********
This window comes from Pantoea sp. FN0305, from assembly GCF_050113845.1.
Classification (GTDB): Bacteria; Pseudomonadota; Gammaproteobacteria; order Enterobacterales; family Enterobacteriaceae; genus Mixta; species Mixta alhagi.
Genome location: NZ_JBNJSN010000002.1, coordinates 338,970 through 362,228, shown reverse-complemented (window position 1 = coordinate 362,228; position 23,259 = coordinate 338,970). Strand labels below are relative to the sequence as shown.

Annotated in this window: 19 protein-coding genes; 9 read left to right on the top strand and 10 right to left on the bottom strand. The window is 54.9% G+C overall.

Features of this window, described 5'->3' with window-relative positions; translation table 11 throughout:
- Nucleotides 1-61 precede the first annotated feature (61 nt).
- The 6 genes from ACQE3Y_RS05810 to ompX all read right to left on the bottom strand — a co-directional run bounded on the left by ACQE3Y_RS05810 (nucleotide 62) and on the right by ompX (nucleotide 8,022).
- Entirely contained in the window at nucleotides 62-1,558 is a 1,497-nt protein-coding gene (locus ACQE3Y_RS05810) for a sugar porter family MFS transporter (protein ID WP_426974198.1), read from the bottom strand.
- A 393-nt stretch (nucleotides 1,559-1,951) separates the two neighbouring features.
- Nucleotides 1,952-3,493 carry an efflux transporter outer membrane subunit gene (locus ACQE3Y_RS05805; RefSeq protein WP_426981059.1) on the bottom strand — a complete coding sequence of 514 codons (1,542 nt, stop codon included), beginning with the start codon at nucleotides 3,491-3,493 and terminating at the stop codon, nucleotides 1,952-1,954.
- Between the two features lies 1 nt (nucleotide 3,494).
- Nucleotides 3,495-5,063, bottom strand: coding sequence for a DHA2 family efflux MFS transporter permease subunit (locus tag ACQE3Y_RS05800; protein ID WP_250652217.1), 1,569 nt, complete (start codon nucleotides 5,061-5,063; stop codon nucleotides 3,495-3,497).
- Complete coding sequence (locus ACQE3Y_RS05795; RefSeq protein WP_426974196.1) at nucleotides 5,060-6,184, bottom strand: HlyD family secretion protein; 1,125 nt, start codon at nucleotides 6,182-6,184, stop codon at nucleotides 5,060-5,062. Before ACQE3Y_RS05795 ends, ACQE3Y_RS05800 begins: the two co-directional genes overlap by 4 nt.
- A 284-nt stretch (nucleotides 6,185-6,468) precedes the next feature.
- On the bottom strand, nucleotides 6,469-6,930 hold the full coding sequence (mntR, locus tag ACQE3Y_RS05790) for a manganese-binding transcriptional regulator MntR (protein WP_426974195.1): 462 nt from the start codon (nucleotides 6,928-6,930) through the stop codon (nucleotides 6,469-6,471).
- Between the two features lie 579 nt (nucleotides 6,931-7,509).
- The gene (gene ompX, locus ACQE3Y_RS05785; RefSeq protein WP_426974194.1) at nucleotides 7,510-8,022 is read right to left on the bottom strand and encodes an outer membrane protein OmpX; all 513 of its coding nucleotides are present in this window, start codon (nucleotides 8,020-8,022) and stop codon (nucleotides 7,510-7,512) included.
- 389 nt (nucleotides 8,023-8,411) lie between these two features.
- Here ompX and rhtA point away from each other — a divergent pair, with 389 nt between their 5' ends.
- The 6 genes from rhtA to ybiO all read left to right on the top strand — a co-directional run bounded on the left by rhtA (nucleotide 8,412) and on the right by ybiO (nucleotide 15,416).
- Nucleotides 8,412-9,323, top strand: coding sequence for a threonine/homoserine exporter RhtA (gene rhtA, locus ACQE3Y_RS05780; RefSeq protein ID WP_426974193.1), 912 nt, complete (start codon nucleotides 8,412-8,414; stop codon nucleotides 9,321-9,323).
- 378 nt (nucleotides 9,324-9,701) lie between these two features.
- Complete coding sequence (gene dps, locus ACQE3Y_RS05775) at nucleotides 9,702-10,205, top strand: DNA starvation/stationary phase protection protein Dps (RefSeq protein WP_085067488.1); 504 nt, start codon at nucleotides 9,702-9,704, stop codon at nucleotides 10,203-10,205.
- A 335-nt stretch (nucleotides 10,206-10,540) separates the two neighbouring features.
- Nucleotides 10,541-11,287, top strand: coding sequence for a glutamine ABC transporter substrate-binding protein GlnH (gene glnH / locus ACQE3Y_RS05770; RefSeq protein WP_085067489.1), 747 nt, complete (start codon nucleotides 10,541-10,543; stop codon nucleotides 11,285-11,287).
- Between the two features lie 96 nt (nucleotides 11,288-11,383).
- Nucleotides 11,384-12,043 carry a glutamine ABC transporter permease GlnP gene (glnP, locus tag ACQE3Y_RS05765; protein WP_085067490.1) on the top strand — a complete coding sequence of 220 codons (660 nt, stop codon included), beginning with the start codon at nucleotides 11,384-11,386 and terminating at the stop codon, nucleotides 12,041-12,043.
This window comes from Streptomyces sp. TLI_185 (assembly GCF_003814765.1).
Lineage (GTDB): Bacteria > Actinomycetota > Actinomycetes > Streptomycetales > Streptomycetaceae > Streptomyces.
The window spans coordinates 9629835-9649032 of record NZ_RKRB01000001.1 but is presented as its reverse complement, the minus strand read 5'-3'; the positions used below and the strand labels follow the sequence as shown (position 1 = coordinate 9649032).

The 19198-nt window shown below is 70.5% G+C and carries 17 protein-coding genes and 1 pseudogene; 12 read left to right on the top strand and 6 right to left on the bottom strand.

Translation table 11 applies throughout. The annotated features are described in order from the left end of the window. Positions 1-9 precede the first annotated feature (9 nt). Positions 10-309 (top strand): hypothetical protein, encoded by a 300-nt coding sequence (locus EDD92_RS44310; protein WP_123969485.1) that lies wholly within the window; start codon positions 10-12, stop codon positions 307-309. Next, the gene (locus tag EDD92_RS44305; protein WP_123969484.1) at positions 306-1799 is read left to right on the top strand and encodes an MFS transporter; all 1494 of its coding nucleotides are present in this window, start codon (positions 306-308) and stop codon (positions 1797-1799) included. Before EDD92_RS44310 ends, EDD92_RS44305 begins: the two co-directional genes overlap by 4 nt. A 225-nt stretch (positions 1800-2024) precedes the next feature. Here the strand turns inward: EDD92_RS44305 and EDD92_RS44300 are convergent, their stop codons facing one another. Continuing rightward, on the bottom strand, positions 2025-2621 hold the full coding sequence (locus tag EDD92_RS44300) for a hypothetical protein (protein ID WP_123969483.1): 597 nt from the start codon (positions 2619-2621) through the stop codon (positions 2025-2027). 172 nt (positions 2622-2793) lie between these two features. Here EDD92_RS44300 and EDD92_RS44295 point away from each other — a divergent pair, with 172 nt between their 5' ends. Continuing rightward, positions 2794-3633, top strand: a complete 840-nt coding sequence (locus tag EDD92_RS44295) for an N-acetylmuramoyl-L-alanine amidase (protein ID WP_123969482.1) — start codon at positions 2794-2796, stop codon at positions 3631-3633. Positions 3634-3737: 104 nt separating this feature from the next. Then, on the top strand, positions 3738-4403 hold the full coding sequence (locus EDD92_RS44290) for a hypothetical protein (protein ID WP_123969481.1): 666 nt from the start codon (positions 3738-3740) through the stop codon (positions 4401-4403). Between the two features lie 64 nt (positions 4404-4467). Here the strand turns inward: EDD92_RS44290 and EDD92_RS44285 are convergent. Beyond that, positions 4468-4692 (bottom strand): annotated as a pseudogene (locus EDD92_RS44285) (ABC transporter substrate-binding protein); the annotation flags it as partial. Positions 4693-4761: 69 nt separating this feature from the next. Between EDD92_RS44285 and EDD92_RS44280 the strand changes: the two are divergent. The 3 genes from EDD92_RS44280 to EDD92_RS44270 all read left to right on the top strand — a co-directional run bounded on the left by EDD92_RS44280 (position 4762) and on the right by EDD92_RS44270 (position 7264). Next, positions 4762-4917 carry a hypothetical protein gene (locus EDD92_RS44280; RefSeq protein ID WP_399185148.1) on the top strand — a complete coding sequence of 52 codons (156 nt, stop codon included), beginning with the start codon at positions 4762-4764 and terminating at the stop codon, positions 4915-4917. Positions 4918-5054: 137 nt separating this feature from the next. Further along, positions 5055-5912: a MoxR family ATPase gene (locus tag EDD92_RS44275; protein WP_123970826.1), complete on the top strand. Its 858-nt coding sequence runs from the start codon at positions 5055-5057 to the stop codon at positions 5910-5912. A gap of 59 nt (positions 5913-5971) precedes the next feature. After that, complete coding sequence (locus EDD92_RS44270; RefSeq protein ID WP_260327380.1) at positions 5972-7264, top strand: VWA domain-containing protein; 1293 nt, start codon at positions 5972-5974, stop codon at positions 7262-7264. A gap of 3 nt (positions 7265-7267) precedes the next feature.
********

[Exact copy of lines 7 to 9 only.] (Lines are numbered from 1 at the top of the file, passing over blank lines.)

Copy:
- The 6 genes from ACQE3Y_RS05810 to ompX all read right to left on the bottom strand — a co-directional run bounded on the left by ACQE3Y_RS05810 (nucleotide 62) and on the right by ompX (nucleotide 8,022).
- Entirely contained in the window at nucleotides 62-1,558 is a 1,497-nt protein-coding gene (locus ACQE3Y_RS05810) for a sugar porter family MFS transporter (protein ID WP_426974198.1), read from the bottom strand.
- A 393-nt stretch (nucleotides 1,559-1,951) separates the two neighbouring features.